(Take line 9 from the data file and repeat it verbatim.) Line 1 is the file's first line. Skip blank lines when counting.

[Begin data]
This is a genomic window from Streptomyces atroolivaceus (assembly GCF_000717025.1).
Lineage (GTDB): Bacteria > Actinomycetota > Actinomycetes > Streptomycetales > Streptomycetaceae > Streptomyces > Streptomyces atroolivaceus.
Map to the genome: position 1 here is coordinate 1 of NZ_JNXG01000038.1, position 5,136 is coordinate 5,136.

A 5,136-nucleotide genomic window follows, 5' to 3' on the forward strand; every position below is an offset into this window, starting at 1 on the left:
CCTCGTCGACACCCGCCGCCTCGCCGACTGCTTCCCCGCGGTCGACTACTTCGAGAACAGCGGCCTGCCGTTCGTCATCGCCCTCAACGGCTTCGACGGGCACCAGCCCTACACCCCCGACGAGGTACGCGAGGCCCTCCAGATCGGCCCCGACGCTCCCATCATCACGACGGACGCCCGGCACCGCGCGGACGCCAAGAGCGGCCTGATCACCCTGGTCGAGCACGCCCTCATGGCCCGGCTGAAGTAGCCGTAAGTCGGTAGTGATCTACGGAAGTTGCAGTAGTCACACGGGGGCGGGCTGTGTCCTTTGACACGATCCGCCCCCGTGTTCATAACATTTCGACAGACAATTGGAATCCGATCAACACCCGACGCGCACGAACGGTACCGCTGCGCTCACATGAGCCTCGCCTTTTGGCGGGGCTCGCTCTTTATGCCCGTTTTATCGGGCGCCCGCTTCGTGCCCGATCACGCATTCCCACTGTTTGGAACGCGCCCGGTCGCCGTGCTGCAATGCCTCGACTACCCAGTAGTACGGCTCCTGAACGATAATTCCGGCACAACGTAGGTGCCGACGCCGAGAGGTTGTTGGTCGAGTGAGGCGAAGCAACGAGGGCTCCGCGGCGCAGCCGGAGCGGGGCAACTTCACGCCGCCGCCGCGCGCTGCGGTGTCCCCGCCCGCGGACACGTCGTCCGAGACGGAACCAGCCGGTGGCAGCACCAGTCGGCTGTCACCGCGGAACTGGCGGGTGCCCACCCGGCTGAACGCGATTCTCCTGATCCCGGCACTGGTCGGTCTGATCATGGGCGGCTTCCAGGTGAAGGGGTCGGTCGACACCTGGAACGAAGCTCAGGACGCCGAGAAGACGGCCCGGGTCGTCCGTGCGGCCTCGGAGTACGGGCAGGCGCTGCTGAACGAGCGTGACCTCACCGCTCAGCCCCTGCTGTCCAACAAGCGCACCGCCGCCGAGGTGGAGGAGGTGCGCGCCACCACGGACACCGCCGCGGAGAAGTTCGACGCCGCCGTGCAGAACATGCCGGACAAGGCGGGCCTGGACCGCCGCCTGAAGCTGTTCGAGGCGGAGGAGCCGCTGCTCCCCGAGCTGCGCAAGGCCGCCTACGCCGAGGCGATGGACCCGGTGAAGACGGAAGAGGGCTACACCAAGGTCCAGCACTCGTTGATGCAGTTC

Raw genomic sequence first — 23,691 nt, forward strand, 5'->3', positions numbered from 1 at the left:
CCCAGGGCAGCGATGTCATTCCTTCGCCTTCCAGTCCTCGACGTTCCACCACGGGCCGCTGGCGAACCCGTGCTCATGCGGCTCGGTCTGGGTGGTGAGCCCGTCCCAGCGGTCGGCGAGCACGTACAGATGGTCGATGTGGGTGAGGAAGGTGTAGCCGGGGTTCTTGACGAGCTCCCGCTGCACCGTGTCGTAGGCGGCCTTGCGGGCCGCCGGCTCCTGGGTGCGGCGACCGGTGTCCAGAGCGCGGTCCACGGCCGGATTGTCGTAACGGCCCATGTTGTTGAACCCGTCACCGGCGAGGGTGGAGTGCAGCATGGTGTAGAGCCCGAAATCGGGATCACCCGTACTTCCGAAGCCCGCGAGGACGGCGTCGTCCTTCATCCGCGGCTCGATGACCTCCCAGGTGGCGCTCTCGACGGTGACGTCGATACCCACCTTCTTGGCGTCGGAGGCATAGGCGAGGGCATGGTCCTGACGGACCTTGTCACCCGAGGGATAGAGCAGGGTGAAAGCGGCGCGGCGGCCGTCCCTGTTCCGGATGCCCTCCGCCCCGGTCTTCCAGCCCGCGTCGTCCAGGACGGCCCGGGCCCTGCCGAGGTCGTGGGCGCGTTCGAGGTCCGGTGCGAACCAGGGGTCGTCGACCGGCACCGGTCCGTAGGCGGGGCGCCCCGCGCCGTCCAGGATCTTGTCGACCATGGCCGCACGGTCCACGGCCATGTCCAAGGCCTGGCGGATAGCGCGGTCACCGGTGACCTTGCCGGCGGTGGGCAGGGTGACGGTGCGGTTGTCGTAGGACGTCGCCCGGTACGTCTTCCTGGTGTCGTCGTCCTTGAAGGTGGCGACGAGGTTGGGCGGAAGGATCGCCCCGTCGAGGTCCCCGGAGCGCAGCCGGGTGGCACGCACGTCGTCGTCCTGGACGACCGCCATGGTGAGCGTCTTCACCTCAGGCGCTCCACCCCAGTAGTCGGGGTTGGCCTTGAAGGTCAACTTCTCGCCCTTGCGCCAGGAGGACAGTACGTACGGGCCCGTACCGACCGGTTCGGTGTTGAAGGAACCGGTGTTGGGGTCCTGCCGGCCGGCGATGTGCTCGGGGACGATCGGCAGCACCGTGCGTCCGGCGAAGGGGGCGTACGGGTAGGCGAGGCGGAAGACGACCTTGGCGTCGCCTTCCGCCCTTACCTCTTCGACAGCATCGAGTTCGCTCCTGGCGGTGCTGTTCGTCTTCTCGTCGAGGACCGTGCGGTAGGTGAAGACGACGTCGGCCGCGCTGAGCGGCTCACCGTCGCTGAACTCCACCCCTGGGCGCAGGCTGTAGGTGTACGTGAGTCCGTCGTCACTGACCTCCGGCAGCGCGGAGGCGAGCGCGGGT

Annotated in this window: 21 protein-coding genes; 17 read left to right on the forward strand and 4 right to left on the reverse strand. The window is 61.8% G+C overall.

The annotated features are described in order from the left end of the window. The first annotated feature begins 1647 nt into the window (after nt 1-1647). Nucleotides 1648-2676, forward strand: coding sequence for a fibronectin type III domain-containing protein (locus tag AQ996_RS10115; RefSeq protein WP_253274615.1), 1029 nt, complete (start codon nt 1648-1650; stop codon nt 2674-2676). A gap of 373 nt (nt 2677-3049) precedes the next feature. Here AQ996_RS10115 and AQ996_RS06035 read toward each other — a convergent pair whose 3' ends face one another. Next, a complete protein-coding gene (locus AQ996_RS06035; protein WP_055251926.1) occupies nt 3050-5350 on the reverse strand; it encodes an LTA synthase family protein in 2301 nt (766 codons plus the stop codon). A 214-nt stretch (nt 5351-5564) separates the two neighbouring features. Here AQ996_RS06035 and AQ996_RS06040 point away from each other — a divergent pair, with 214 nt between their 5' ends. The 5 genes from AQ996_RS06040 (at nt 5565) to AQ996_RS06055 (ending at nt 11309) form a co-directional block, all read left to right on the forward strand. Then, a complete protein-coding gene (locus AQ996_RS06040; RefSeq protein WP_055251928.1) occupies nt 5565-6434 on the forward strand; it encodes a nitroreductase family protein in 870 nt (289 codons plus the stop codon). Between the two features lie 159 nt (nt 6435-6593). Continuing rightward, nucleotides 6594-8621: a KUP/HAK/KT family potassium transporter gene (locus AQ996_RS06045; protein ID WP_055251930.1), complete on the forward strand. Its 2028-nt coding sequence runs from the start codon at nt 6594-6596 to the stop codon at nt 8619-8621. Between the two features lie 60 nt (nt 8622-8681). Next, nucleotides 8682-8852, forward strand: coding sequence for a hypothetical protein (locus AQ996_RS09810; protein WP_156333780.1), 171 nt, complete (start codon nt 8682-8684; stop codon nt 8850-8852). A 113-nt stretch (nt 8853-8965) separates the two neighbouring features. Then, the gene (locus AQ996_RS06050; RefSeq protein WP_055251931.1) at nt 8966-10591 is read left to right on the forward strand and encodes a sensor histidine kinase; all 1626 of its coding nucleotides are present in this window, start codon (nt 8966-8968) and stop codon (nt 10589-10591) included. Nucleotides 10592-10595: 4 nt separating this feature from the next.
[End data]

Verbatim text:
The annotated features are described in order from the left end of the window. The first annotated feature begins 1647 nt into the window (after nt 1-1647). Nucleotides 1648-2676, forward strand: coding sequence for a fibronectin type III domain-containing protein (locus tag AQ996_RS10115; RefSeq protein WP_253274615.1), 1029 nt, complete (start codon nt 1648-1650; stop codon nt 2674-2676). A gap of 373 nt (nt 2677-3049) precedes the next feature. Here AQ996_RS10115 and AQ996_RS06035 read toward each other — a convergent pair whose 3' ends face one another. Next, a complete protein-coding gene (locus AQ996_RS06035; protein WP_055251926.1) occupies nt 3050-5350 on the reverse strand; it encodes an LTA synthase family protein in 2301 nt (766 codons plus the stop codon). A 214-nt stretch (nt 5351-5564) separates the two neighbouring features. Here AQ996_RS06035 and AQ996_RS06040 point away from each other — a divergent pair, with 214 nt between their 5' ends. The 5 genes from AQ996_RS06040 (at nt 5565) to AQ996_RS06055 (ending at nt 11309) form a co-directional block, all read left to right on the forward strand. Then, a complete protein-coding gene (locus AQ996_RS06040; RefSeq protein WP_055251928.1) occupies nt 5565-6434 on the forward strand; it encodes a nitroreductase family protein in 870 nt (289 codons plus the stop codon). Between the two features lie 159 nt (nt 6435-6593). Continuing rightward, nucleotides 6594-8621: a KUP/HAK/KT family potassium transporter gene (locus AQ996_RS06045; protein ID WP_055251930.1), complete on the forward strand. Its 2028-nt coding sequence runs from the start codon at nt 6594-6596 to the stop codon at nt 8619-8621. Between the two features lie 60 nt (nt 8622-8681). Next, nucleotides 8682-8852, forward strand: coding sequence for a hypothetical protein (locus AQ996_RS09810; protein WP_156333780.1), 171 nt, complete (start codon nt 8682-8684; stop codon nt 8850-8852). A 113-nt stretch (nt 8853-8965) separates the two neighbouring features. Then, the gene (locus AQ996_RS06050; RefSeq protein WP_055251931.1) at nt 8966-10591 is read left to right on the forward strand and encodes a sensor histidine kinase; all 1626 of its coding nucleotides are present in this window, start codon (nt 8966-8968) and stop codon (nt 10589-10591) included. Nucleotides 10592-10595: 4 nt separating this feature from the next.